I’ve been to Opheem now, blimey, I don’t really know. Over a dozen times in the restaurant for certain, maybe that number doubled in the bar area, drinking martinis and popping in for a couple of courses like the Prima Donna I am. I’ll take any excuse to go; girlfriends, fathers, best friends, other friends, internet friends, Gordon, journalist trips, and business trips. Maybe it’s more than the dozen. I’ve cried with emotion in there and fell to sleep at the table when I mixed neat alcohol and very strong painkillers. Sorry Jim, I’ll make it up to you in Walsall tomorrow. It’s always memorable at Opheem, even on the occasions when I don’t remember it.

This, visit number well-I-don’t-fucking-know, confirms more than ever that Opheem are gunning for that second star. They were always built for that; the lounge area and the huge dining room; the countless number of staff and chefs buzzing between tables. They are taking it all up a level. The snacks, too many to count, refined and clearly a level above. The green juice of cucumber, less palate cleanser and more palate alarm clock, spiked with chilli. The strawberry and sesame cookie, now less sweet and with a lingering warmth, before the bacon-like smoked eel mousse with fish roe. The two crackers; one with mustard and yogurt, the other with mango, both, I think, a piss-take of the poppadoms so ubiquitous with going for an Indian. Then the macaroon with raw beef and foie gras – a 3* snack in its own right – before the cured sea bass in a sauce that’s acidic and spicy. Still with me? Good, I’m on martini number two, a glass of champagne down and about to head into the restaurant.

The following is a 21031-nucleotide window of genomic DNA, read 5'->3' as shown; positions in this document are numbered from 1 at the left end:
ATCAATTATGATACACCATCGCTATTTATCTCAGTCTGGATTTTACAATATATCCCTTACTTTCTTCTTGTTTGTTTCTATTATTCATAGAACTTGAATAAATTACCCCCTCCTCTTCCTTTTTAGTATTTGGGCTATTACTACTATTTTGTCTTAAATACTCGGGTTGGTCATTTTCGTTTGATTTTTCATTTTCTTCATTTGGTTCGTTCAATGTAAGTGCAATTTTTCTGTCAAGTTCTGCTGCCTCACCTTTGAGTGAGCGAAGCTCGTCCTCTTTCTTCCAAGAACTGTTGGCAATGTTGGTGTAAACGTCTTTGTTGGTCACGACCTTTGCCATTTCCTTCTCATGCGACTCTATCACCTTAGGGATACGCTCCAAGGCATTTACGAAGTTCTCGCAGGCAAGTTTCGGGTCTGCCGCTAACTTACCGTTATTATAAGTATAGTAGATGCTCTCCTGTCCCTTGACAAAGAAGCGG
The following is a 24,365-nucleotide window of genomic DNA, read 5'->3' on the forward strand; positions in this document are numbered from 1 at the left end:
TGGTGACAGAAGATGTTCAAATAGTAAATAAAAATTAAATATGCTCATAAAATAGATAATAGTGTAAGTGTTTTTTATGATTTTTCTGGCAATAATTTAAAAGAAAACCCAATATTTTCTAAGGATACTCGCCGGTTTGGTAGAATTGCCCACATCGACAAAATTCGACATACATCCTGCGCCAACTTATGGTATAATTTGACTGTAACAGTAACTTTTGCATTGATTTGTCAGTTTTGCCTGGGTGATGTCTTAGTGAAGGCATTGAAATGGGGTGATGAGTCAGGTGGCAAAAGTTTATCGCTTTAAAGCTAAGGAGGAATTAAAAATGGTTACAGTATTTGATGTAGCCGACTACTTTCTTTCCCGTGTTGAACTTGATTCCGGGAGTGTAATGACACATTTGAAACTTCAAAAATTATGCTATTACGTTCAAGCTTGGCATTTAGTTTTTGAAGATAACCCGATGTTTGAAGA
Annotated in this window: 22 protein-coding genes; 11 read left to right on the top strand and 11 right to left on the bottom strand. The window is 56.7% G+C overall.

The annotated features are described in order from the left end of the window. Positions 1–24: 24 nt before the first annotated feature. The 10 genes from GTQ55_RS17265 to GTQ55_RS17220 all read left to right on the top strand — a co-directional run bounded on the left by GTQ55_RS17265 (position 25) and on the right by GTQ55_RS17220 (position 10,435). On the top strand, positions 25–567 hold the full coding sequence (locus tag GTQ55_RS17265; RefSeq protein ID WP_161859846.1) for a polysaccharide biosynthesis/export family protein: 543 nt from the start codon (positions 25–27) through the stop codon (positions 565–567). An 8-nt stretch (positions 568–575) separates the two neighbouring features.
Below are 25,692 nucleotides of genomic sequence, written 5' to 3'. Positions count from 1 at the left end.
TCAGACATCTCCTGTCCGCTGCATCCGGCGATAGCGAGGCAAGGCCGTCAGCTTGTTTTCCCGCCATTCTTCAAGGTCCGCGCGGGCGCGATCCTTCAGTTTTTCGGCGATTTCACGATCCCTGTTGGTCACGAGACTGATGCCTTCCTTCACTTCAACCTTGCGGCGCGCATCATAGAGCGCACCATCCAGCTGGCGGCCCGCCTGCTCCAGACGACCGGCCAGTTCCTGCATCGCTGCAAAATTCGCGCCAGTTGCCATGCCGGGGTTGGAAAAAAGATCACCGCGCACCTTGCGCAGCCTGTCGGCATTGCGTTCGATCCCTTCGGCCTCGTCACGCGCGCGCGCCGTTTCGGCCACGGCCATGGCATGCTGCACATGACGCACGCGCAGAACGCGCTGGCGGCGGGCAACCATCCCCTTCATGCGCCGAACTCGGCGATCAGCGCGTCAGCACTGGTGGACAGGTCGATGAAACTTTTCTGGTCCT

In many ways the longer-term residents of the menu highlight the new ambition coming out of the kitchen. Both the sweetcorn with tandoori butter and cornet of corn ice cream, and the sheer brilliance of the now iconic aloo tuk lack the elegance of the two courses that sit in-between them. Firstly, asparagus and pea with korma sauce whose lactic, nutty notes work beautifully, then raw scallops with a tomato essence rassam that gently hums of curry leaf and could easily be in a level above their current one star rating. That’s not me suggesting they should lose the aloo tuk; if that bowl of spuds went there’d be a mutiny and I’d be at the front. The bread with the patè, here since day one, is also never going anywhere.

John Dory straight off the barbecue has a whiff of coals that only adds to the pulp of smoked aubergine underneath. On the side is courgette – also, I think, finished on the barbecue – with a soured fish curry sauce so perfectly judged it could only come from this kitchen. Then mutton saddle, meat pink with a thick layer of caramelised ivory fat, on a keema as good as any keema you’ll try. There’s a classic jus spiked with what I think is cumin. It’s probably the highlight of the meal. It’s almost certainly 2* standard.

There’s a pretty rhubarb dessert with some very nice dessert wine, followed by an apple somasa type thing with berries and more dessert wine. Some petit fours that I have boxed-up, another glass of red and a martini. I’m here for a business meeting and don’t see a bill, though I know from experience that the £125 for the tasting menu is a steal in this present day. Had I mentioned I’d been here before? Good. And long may those frequent visits last. Opheem is pretty much perfection.


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